- Understanding the expected standards of rigour and integrity relevant to their research
- Maintaining the highest standards of rigour and integrity in their work at all times
Employers of researchers are responsible for:
- Maintaining a research environment that develops good research practice and embeds a culture of research integrity, as described in commitments 2 to 5 above
- Supporting researchers to understand and act according to expected standards, values and behaviours
- Defending researchers when they live up to the expectations of this concordat in difficult circumstances
- Demonstrating that they have procedures in place to ensure that research is conducted in accordance with standards of best practice; systems to promote research integrity; and transparent, robust and fair processes to investigate alleged research misconduct
Funders of research will:
- Publish clear statements of their expectations of researchers and employers of researchers with respect to standards of professionalism and integrity
- Take research integrity into account in the development of policies and processes
- Encourage adoption of the concordat by associating it with their funding conditions
Where research is being conducted collaboratively, and particularly within interdisciplinary or international partnerships, there needs to be clear agreement on, and articulation of, the standards and frameworks that will apply to the work. The Montreal Statement on Research Integrity in Cross-Boundary Research Collaborations (2013), and The European Code of Conduct for Research Integrity (2017) provide helpful advice on this point.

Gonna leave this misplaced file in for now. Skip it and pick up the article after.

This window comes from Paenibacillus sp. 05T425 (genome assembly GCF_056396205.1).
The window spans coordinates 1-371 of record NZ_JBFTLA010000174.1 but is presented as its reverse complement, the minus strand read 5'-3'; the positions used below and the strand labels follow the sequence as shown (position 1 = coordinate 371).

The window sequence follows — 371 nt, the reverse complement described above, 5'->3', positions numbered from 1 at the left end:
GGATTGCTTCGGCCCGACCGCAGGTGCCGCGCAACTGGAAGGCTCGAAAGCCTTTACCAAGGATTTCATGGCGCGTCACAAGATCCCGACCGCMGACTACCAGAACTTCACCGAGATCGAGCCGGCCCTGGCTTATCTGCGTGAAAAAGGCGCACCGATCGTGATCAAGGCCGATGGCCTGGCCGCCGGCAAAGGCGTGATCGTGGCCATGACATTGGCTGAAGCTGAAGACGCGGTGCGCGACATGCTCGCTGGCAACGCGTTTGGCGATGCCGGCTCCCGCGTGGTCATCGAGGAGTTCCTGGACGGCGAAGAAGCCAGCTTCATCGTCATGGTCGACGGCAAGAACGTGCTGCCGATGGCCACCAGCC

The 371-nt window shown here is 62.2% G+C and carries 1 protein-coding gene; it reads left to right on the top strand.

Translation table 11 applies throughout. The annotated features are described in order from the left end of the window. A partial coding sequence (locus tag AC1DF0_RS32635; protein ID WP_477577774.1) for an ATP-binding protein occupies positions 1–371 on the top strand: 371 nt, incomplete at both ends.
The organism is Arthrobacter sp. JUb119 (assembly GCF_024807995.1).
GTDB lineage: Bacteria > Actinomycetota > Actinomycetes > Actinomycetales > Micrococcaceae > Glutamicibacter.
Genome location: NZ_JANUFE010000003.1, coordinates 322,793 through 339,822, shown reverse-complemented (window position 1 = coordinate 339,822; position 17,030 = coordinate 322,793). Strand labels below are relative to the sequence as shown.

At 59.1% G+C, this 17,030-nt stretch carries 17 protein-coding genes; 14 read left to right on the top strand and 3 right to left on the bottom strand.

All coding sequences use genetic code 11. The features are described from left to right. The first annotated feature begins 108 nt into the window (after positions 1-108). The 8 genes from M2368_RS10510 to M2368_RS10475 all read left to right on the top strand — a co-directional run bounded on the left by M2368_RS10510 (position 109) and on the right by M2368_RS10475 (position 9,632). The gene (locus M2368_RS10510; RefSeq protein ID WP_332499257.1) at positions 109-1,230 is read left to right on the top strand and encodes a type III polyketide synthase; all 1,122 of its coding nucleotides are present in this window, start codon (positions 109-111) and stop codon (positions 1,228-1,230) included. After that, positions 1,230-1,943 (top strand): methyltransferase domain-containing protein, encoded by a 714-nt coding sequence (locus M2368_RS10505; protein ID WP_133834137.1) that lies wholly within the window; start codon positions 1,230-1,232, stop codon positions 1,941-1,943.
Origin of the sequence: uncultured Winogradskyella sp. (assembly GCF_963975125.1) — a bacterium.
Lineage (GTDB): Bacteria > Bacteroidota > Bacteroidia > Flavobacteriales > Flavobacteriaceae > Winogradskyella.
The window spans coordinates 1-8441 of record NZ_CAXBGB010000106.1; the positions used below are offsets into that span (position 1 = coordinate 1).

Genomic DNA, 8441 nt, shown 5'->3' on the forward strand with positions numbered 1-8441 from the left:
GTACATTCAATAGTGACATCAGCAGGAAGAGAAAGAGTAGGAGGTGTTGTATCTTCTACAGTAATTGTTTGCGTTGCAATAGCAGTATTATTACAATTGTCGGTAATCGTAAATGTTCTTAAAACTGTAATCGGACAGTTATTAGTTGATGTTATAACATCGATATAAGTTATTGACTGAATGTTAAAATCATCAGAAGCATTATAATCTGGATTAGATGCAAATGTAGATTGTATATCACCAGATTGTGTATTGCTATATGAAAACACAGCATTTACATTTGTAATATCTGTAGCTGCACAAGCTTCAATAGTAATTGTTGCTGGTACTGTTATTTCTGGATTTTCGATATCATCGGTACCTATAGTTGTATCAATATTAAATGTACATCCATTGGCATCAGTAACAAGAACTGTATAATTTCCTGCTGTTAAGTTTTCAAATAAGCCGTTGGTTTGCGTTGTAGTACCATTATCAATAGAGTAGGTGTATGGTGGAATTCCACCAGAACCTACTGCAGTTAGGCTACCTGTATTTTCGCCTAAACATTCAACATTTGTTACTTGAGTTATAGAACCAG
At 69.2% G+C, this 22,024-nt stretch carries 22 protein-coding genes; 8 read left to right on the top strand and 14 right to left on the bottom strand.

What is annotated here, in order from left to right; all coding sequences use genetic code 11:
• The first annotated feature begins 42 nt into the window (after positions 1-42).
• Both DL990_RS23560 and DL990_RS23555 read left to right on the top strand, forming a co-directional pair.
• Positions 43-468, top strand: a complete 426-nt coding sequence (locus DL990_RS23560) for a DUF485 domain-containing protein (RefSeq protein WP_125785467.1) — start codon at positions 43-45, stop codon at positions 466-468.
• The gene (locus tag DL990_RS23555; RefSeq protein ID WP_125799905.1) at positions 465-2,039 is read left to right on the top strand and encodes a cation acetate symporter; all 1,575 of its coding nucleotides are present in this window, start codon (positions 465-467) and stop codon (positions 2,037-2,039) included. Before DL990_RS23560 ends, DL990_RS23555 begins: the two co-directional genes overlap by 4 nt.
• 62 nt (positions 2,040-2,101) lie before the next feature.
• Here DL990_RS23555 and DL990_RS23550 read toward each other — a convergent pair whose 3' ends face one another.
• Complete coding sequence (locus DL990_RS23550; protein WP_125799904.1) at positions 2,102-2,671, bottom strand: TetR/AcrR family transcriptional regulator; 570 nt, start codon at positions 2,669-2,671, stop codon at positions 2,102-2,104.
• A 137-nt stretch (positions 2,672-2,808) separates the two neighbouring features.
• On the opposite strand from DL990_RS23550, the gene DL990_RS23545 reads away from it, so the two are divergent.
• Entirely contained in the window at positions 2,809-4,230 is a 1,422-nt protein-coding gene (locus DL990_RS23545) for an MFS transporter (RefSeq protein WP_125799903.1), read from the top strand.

HDR UK takes research integrity very seriously. It is the responsibility of all staff to report any concerns about research integrity and research misconduct involving either HDR UK staff or research funded by HDR UK as soon as they become aware of it as described below.
Concerns regarding research integrity and allegations of research misconduct are managed by a Named Person, delegated by the Institute Director to ensure appropriate action is taken. The Named Person is responsible for:
- Receiving any allegations of research misconduct